Conner made his way through the shelving, pushing his cart full of books to be returned to the shelves. He’d been working at the State Library now for a few months and loved the place. The history, the architecture, the books. A small part of him always kept a lookout for an unused room that he could perhaps move into and live here. No-one would probably notice if he did, but every single room, nook, and cranny was occupied. At times, he thought he could hear the whole building creak and groan under the pressure of containing all these words, pictures, artefacts; as if the addition of one more item would cause the building to rend apart and spread pages fluttering down across the city.

He was deep in the archives, placing books back onto shelves that only ever got pulled for research. Books that hardly ever got read. Books that once returned might sit until someone else was doing some obscure research into, well, looking at this particular one, the migratory habits of the lesser unicorn bat, mus volans rinocerotis. Conner pushed on, deeper into the archive, returning books to their correct homes until his cart was empty. Making his way back out of the archive, Conner got to thinking.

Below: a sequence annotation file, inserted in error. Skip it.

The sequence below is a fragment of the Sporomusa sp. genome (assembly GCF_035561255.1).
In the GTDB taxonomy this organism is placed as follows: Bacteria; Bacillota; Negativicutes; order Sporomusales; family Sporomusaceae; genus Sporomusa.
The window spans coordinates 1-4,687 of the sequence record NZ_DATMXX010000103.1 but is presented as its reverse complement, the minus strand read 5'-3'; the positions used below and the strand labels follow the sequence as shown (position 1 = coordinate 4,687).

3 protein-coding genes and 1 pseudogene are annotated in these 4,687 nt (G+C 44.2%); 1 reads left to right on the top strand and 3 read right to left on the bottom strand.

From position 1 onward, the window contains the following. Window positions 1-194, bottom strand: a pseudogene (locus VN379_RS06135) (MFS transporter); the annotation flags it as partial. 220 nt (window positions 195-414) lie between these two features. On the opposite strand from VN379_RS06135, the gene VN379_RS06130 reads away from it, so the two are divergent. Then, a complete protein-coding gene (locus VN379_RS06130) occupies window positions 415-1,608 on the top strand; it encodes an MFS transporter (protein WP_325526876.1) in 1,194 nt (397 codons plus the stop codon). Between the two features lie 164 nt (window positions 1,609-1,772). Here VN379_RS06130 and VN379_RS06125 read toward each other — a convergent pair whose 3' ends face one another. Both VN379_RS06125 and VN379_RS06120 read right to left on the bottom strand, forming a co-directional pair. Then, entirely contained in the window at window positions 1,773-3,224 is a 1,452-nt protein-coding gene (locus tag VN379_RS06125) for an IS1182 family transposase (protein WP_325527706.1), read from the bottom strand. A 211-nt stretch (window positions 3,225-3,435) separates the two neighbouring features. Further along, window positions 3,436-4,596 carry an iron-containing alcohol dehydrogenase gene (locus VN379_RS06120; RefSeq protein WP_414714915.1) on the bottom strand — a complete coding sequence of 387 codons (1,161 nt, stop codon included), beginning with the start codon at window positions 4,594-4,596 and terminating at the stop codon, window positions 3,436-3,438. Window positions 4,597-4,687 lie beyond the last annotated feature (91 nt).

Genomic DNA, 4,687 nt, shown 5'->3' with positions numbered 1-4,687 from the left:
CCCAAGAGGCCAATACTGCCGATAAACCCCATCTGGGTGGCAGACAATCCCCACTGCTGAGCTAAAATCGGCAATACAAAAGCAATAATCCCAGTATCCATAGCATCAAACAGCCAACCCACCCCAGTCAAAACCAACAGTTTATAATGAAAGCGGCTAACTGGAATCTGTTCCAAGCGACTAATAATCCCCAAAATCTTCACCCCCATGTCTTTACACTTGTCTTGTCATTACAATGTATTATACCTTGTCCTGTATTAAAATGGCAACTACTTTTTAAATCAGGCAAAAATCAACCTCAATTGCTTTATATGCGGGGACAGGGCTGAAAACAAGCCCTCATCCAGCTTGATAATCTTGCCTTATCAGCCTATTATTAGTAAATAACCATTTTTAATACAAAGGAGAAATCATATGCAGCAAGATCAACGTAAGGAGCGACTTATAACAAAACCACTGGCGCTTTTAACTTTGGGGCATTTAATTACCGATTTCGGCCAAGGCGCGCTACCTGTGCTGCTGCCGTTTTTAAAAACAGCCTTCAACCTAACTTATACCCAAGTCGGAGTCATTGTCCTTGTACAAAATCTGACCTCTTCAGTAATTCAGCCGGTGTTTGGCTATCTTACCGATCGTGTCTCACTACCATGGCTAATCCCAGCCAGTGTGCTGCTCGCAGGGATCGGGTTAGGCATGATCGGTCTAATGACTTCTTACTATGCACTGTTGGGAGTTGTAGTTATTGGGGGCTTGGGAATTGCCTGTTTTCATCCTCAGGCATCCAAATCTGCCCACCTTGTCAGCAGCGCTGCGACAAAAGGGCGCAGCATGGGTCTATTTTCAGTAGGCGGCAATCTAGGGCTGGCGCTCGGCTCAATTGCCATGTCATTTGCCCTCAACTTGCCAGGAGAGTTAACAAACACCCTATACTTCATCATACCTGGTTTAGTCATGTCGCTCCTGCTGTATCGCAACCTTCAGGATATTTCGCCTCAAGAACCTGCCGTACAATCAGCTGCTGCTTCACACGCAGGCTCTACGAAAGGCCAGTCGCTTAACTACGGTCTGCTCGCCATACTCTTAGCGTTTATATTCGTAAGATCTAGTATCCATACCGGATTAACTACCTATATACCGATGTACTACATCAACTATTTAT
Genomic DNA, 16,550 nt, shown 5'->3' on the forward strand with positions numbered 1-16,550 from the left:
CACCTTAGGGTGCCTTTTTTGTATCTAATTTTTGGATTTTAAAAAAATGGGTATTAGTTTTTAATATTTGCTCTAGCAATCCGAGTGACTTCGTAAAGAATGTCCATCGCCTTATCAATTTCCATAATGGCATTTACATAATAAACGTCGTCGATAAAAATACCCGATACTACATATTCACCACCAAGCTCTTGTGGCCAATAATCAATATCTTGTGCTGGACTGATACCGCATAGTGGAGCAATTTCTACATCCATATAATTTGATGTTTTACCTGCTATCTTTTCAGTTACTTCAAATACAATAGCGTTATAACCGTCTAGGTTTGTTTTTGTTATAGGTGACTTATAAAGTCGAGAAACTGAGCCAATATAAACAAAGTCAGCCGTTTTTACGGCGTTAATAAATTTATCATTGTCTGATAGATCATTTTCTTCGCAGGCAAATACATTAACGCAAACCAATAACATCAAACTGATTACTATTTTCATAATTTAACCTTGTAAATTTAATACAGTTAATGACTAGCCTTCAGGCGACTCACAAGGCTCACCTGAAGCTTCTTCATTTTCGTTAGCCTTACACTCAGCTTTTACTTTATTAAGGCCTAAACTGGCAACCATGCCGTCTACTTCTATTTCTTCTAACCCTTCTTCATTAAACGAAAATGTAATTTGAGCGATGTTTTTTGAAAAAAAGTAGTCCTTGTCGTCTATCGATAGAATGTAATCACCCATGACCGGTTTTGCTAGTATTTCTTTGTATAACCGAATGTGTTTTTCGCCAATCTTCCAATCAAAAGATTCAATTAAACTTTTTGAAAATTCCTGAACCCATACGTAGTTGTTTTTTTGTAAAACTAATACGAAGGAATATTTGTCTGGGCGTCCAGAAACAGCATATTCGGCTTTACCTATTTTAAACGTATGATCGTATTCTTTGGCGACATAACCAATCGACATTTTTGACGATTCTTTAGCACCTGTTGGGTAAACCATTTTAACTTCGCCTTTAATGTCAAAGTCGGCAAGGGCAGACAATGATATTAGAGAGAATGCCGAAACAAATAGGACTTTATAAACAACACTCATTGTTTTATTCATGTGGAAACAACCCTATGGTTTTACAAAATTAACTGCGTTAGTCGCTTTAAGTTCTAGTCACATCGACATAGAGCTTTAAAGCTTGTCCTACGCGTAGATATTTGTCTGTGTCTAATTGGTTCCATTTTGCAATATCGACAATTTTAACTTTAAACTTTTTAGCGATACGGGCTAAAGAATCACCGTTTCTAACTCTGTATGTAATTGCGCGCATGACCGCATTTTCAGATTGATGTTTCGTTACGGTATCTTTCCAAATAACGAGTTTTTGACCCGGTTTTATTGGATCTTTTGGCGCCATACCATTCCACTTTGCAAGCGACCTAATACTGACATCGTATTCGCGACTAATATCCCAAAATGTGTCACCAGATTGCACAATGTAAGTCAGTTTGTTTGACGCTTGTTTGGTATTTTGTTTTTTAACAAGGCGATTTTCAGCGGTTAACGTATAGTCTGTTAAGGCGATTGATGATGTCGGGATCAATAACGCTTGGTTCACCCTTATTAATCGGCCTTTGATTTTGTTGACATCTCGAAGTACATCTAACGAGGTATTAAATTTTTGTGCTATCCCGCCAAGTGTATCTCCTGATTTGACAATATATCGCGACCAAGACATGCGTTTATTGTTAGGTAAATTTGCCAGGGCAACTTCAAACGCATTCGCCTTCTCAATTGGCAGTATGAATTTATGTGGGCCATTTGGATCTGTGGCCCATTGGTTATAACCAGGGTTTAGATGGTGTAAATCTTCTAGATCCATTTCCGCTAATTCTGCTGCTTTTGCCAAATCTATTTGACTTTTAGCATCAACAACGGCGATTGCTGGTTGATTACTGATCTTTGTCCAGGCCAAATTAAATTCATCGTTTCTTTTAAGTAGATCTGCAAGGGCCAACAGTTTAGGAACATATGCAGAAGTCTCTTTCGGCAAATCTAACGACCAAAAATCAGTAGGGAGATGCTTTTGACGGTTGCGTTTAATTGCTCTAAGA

Conner pondered about the books that sat here. What if, he thought, there’s a book that’s never been read. Never. Ever. It wouldn’t be a crap book. They get read if only to find out how crap they are. That was the only reason for Dan Brown. Even the esoteric musings on the unicorn bat gets pulled from the archives on occasion. No, the loneliest books here must be absolute rippers. Page turners where you don’t sleep for reading, and when you finally drop off, the story infects your dreams like a virus, blurring the edges of conscious and unconscious.

Returning to the book drop off spot, Conner put his cart back into position and looked at his watch. Damn, home time. He’d have to revisit this idea tomorrow. Making his way out of the library, clocking off, distractedly saying goodnight to his fellow librarians, Conner set off home to a distracted dinner and night of restless, blurred dreams.